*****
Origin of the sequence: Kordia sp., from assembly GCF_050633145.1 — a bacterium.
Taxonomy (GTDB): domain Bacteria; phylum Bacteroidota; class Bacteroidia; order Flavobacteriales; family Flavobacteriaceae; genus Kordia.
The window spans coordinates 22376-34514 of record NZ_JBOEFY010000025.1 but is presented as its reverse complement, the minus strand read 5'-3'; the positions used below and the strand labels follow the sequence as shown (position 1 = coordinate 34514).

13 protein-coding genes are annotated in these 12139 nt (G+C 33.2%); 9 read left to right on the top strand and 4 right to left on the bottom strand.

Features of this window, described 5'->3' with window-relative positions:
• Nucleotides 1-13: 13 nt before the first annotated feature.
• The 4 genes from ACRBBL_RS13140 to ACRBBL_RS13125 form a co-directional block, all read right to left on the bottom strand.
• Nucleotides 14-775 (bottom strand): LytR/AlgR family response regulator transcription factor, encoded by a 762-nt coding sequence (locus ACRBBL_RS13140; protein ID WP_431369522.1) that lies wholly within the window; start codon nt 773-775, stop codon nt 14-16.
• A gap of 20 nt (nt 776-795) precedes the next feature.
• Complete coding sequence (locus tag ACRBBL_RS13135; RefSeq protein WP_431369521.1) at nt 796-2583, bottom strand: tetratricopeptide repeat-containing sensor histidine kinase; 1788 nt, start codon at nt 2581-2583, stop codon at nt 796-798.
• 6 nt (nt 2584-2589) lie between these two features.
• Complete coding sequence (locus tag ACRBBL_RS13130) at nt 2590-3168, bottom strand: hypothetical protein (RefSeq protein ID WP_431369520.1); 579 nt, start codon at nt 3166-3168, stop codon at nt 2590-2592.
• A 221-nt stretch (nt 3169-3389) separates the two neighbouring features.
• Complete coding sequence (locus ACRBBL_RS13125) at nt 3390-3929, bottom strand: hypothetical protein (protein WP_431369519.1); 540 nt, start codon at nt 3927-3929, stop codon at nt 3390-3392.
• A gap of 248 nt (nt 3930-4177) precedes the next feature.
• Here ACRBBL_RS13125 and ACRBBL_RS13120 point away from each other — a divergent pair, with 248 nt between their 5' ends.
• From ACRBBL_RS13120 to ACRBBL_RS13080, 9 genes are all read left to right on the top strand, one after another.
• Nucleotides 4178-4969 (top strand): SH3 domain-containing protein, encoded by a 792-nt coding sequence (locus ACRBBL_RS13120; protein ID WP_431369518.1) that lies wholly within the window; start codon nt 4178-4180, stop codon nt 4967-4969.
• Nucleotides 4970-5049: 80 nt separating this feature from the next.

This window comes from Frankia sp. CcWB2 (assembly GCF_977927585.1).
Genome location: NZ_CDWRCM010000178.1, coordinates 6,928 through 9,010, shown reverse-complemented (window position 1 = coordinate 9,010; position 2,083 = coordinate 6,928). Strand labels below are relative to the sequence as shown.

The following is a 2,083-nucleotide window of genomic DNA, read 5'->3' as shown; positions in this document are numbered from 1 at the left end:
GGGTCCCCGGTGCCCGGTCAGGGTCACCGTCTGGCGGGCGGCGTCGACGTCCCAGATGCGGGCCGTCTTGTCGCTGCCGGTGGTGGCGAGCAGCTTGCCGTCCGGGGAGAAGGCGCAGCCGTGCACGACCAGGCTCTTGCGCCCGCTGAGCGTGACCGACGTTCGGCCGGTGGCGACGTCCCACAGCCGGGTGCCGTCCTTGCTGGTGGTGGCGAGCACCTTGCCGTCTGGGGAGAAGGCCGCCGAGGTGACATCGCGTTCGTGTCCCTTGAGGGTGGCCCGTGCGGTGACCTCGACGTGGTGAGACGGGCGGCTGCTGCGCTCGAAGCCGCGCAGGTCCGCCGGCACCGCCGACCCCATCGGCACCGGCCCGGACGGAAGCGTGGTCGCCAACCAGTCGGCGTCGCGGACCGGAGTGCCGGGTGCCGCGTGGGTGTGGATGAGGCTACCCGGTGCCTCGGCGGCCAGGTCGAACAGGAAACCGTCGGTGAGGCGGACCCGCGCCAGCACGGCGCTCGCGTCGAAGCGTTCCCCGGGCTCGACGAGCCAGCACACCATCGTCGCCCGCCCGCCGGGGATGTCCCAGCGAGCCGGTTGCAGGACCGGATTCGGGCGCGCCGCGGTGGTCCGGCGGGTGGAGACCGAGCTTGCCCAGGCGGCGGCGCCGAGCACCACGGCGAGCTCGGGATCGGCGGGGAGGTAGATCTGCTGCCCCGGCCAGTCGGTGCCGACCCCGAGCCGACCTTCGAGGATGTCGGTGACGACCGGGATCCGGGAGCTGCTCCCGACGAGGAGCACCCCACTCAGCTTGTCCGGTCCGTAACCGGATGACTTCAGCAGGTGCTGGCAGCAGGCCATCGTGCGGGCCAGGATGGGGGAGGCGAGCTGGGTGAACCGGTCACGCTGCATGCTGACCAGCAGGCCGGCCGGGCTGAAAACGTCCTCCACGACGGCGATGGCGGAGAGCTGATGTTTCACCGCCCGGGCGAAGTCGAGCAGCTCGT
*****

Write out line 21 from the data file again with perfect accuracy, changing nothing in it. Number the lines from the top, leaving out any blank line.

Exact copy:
Genome location: NZ_CDWRCM010000178.1, coordinates 6,928 through 9,010, shown reverse-complemented (window position 1 = coordinate 9,010; position 2,083 = coordinate 6,928). Strand labels below are relative to the sequence as shown.